Regulatory and Revenue?


How commercial and regulatory can achieve synergies.

With moderator NEIL GREENBERG Editor, Healthcare Sales & Marketing


Our panel of experts:


Vice President, Regulatory Affairs and Quality Angiodynamics



Vice President, Global Regulatory & Clinical Affairs LifeNet Health



Senior Director, Regulatory Affairs CR BardPc0150500

Let’s have a little sympathy for regulatory team, who get it from both sides. They’re charged with protecting the interests of life sciences companies by making sure you adhere to the laws and guidelines in place. At the same time, they are seen as a speed bump by those in commercial who want to get the product out the door with the best face possible.


Vice President, Global Regulatory Strategy AbbVie As our panel explains below, the regulatory departments think of themselves as your advocates. They, too, want to help marketing and sales promote products and make profits…without incurring lawsuits. So this article is our attempt to help commercial and regulatory understand each other’s point of view, and work together more efficiently.


Pricewaterhousecoopers (PWC) believes the global pharmaceutical industry will be worth nearly $1.6 trillion by 2020, and that the U.S. will experience 33% growth in the same period, due in part to the Affordable Care Act. China and Brazil are not far behind.

At the same time, Deloitte estimates the counterfeit drug market at $75 billion to $200 billion, and the World Health Organization (WHO) says that over 25% of medicines available in developing countries are counterfeit, resulting in 100,000 annual deaths in Africa alone. Good reasons why pharmaceutical regulations are increasing.

We have to help rein in the problem by being as compliant as possible. That’s why we need to partner with regulatory, and recognize that they are doing their best to help the companies we work for. See below for some useful advice.

In your experience, how do marketing and sales view regulatory affairs?

ANDREW STOREY: It takes a lot of effort from the Regulatory Affairs (RA) team to earn the respect of the commercial team. In the past, RA was viewed as a barrier to sales and was often used as a scapegoat when numbers weren’t met. This has evolved significantly, with RA in most companies becoming regarded as a full-on value-added partner in ensuring company targets are met. At Abbvie, there are extremely strong linkages between Commercial and RA, both on a regional and global basis.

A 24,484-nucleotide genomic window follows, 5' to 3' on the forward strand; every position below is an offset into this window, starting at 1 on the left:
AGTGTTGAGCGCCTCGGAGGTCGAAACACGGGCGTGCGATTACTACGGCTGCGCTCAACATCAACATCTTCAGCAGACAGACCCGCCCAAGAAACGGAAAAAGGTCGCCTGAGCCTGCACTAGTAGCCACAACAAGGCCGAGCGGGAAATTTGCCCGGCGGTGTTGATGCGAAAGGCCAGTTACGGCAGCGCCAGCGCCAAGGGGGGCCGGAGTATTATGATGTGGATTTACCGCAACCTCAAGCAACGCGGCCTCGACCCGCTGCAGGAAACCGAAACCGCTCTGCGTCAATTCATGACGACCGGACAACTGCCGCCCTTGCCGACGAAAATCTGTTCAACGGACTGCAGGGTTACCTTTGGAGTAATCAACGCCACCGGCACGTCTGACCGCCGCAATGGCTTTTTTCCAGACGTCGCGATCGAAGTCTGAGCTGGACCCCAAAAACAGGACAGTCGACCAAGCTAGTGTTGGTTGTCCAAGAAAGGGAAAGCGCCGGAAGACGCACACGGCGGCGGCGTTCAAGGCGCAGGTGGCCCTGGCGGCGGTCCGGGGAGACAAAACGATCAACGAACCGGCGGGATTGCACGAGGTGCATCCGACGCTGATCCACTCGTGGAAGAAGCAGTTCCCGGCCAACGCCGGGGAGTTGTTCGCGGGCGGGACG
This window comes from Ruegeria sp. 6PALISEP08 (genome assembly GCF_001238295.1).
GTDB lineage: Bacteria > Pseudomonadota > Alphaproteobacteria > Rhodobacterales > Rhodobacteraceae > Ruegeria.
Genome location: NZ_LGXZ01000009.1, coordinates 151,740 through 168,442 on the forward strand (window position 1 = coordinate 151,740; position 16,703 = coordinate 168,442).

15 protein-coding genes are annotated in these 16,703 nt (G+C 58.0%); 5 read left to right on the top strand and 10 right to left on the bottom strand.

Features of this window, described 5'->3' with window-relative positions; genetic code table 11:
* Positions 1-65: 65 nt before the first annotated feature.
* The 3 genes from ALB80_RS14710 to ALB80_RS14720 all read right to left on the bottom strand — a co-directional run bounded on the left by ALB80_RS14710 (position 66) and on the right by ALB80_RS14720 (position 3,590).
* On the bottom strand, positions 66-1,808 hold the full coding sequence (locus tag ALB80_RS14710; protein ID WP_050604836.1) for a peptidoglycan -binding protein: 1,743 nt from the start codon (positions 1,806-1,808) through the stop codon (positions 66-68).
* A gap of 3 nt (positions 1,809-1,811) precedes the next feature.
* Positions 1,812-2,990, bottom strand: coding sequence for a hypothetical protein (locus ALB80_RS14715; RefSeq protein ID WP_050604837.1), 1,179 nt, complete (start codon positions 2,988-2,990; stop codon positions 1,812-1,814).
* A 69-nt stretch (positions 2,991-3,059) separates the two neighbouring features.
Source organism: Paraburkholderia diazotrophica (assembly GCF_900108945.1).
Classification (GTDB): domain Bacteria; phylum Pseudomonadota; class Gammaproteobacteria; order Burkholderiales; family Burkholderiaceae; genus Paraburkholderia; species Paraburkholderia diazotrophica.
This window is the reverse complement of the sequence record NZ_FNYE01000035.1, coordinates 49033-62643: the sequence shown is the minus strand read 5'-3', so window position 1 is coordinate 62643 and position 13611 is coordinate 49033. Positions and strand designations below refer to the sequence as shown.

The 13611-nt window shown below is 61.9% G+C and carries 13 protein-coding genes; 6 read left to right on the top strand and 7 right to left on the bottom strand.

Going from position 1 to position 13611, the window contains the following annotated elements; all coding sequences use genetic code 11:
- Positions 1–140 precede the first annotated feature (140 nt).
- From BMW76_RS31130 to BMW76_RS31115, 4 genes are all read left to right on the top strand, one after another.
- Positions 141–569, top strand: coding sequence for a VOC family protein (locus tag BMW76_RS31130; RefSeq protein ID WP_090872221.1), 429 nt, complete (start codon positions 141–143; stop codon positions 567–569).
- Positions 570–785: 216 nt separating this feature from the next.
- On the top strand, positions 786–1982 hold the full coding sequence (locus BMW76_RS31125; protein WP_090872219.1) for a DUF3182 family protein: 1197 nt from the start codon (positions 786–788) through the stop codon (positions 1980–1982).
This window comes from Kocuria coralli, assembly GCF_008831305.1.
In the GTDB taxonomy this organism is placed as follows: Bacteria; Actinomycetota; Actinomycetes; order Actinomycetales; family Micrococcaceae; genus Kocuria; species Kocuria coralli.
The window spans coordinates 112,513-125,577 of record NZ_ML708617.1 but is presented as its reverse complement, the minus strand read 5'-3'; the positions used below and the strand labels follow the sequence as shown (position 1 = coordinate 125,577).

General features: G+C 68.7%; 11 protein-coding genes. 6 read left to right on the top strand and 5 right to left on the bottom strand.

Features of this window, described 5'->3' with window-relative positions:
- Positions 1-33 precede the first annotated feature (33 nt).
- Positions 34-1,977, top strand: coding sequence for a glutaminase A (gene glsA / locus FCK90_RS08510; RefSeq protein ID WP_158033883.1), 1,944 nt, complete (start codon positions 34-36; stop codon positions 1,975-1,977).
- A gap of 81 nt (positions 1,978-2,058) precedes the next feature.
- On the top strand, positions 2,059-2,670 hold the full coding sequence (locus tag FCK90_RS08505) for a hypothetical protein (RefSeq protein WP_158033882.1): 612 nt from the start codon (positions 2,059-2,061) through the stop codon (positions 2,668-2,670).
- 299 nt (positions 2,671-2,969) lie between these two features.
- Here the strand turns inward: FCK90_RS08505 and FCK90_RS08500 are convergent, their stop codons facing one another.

GARY BARRETT: Marketing generally considers regulatory affairs as an obstacle to be avoided or ignored. This is due to a direct dichotomy in the philosophy behind each discipline. Marketing’s aim is to display an outcome, to sell an idea rather than a specific product. This is directly at odds with the “no marketing puffery” dictate from the FDA. RA is also intrinsically risk-averse and absolute in specifying a “thou shalt not” perspective. The reality is somewhere between these two perspectives. Recent legal cases where the FDA off-label decisions have been challenged under first amendment issues are likely to heavily influence long-term perspectives for both disciplines.

ROBERT GUZMAN: The marketing of regulated drugs, biologics and medical devices has evolved in recent years. Although these changes have been influenced by the introduction of social media and other electronic means of communication, the regulatory landscape has been a major contributor to these changes as well. The FDA, international regulatory bodies, and Ministries of Health are synchronizing their efforts in order to protect patient safety, promote ethical behavior, and better patient/HCP informed decisions when choosing a treatment. Recent court cases, such as US vs Caronia, have also changed the US FDA perspective on how products must be marketed in light of the constitutional free speech as it applies to commercial transactions related to health products. All these changes directly affect the regulatory requirements for approved/cleared products and those seeking the same by FDA. Simply, if the labeling and claims in a product are not supported by scientific and clinical data they will not be approved. Many ideas on what is next in a company’s pipeline come from what marketing observes in the field. What is the trend in healthcare? What isn’t done by the competition that I can do? These questions will always need to be benchmarked with what is possible from a regulatory perspective. Because of this, marketing must see regulatory as the partnering function to bring early in the product lifecycle. By knowing the regulatory agency’s thinking, which is something RA brings to table, marketing will be able to develop the most efficient strategy that considers every regulation hurdle early in the process. The approach is key to the management of expectations and the achievement of realistic results.

LISA GRANEY: It is a love/hate relationship! Marketing tends to view RA as an obstacle in being able to speak freely and creatively, especially regarding competitors and their claims. At other times, they like when regulatory can help craft claims and statements that can be a competitive advantage. They also appreciate it when RA can inform regulators about competitors’ claims


What improvements could be made in communications between regulatory and marketing that would help in more effective marketing and raise fewer red flags with the FDA?

GARY BARRETT: Both sides need to understand the others’ perspectives. Discussions and dispassionate argument significantly before deadlines is essential.